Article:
– Faster Sales Cycle: Great communities facilitate sales. I’ve seen this over and over again. The crudest form is classic Enterprise references, but it can be far far better than that with a real community. Prospects get in and get infected by the enthusiasm. Even if they see a problem, so long as it is worked out quickly, they’ll see it as a positive. Chances are they’ll learn positives that no salesperson could ever think to give them as they watch what others are doing with products.
– Customer Satisfaction: People like to be part of a community. It breeds loyalty. Getting better Service and a happier Sales Cycle fostered by fellow loyalists being paid nothing all add customer satisfaction and loyalty.
Given the initial entre, sub-groups can be a function of the community too. This let’s business crowdsource all kinds of input from the customer base. Interested parties will naturally gravitate in and out of the appropriate groups. Whether the business is looking for input on what to build next or is actively trying to recruit new employees from these communities (often a fantastic source, BTW), it becomes much simpler for all concerned.
Okay, that’s a pretty conventional step up for some conventional processes. But now let’s postulate what can happen if all of these business communities start to be connected via the Octopus that is Google. Let’s assume that information can pass through the membrane below the surface of the API’s and go back to Google, where it gets repackaged into new services. This is likely a voluntary process, but Google will be smart about making sure incentives are aligned to encourage as much sharing as possible. They have a valuable soft dollar currency, BTW, in the form fo their ubiquitous advertising which virtually every business that has an online business must participate in. If they have to, they can trade some of that to encourage the right behaviour. My guess is they won’t have to.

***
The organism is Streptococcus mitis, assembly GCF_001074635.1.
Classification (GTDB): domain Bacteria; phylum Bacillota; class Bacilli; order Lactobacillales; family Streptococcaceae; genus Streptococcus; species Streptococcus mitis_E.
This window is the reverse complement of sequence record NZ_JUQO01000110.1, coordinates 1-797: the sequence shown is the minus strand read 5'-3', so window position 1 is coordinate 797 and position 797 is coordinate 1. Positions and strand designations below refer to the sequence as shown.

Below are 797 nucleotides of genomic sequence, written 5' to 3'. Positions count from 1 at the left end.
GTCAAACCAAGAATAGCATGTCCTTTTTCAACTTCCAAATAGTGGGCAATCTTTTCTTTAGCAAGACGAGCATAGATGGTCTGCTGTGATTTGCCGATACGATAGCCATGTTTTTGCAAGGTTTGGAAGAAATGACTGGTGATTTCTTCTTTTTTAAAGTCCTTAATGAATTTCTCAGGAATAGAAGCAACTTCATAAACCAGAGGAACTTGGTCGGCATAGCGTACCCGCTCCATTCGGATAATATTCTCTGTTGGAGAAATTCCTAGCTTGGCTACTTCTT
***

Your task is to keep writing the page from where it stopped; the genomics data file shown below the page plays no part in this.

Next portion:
What happens when we start the comingling?
Suddenly, we have cross-business knowledge of customers. The benefits here are many as well. Your office supplies source will already know which toner cartridge fits the printer you ordered and registered from Dell. The camera store knows which accessories fit the new digital camera you got for your birthday. The photography enthusiast site you’ve joined automatically offers to hook you up with the group of fellow enthusiasts who have the same camera. They know from another photo site you’ve been visiting to hook you up with the landscape photography crowd rather than the portrait takers. Because you have a membership with the National Audobon Society, you’re also steered to the wildlife photographers.